The latest news out of a rollercoaster week in California is that the legislature and Governor have responded to the outcry about the proposed slashing of public records requirements for local governments and seem to be in agreement that they will instead maintain the requirements and related funding.Continue reading
The California legislature is on the brink of cutting local governments loose from compliance to public records requests. If signed... View ArticleContinue reading
Public officials are elected or appointed to do the people's business, but what happens to transparency when they do that business through private channels? There have been cases across the country revolving around public officials using private methods of communication -- like personal email accounts or cell phones -- to conduct public business. When citizens request to know more about business done by their representatives, these private communications have, at times, served as blocks to the public's right to access information. As some of these cases are being decided in courts, we've seen a wide variety of responses from state and local governments about how to handle this public records issue.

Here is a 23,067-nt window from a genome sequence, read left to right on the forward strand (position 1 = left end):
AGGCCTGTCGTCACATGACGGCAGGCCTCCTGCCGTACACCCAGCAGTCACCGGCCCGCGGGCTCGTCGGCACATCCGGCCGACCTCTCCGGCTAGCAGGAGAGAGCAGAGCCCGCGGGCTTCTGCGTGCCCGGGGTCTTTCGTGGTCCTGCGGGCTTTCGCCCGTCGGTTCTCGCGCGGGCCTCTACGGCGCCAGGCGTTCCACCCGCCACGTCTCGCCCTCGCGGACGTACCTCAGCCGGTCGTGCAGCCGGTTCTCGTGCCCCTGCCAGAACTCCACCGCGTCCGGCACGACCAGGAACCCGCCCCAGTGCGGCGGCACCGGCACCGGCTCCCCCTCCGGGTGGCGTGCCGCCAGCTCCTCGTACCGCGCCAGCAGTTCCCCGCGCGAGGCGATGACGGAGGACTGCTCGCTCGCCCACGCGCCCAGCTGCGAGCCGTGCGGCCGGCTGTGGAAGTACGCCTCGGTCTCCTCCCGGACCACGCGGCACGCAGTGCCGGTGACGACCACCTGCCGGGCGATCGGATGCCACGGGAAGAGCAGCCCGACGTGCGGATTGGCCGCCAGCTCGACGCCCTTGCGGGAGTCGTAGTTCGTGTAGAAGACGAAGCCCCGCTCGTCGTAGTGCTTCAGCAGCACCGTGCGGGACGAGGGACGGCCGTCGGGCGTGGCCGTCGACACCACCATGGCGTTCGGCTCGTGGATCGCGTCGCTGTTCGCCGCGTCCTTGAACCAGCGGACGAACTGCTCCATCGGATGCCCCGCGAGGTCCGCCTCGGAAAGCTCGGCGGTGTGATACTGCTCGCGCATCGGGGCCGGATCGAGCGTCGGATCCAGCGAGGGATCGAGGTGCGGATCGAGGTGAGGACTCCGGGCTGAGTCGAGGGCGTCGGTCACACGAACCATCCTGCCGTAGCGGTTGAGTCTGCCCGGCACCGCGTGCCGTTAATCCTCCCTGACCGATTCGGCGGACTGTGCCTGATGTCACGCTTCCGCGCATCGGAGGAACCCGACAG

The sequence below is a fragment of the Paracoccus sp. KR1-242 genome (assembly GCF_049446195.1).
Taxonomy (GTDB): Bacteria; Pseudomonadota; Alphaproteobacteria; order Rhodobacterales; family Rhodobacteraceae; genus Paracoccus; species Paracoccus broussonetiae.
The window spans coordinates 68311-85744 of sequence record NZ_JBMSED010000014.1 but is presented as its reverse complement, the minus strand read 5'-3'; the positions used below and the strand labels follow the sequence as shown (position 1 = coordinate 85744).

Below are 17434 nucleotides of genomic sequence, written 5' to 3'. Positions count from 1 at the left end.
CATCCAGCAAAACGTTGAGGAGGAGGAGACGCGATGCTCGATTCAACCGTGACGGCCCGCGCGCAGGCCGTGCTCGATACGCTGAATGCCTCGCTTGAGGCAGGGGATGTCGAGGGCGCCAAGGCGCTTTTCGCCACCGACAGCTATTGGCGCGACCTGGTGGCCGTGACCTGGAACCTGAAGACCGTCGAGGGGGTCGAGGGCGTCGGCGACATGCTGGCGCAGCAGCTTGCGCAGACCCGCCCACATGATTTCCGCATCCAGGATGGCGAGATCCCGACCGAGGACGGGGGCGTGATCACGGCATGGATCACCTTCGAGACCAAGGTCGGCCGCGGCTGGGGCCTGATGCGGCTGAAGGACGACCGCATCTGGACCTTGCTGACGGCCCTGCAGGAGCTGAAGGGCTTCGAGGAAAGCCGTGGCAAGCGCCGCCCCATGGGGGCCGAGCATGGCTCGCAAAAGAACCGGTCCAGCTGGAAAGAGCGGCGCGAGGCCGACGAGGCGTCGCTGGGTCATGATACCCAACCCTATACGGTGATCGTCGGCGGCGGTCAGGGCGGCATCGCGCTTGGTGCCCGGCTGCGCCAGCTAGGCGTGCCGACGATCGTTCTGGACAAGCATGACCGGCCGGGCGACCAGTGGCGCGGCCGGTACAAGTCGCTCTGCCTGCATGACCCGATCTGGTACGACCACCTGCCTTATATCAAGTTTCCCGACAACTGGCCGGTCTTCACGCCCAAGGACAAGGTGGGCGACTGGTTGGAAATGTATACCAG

In Alaska, such a case made it all the way to that state's Supreme Court. A citizen questioned the practice of former Governor Sarah Palin using a personal email account to conduct public business. Alaska's Supreme Court decided that if the state's employees use personal email for public business, those records must be made available to the public.
At least one government body on the other side of the country reached a similar conclusion about the value of keeping public business in the public record. The Washington, D.C., council voted to require members and employees to conduct public business on their public accounts. This move came after an open government group sued the council for not sharing public business done on personal accounts. The Mayor has also directed government employees to stay away from using personal email accounts for official business.
Not all government bodies are moving toward requiring this kind of disclosure, unfortunately.Continue reading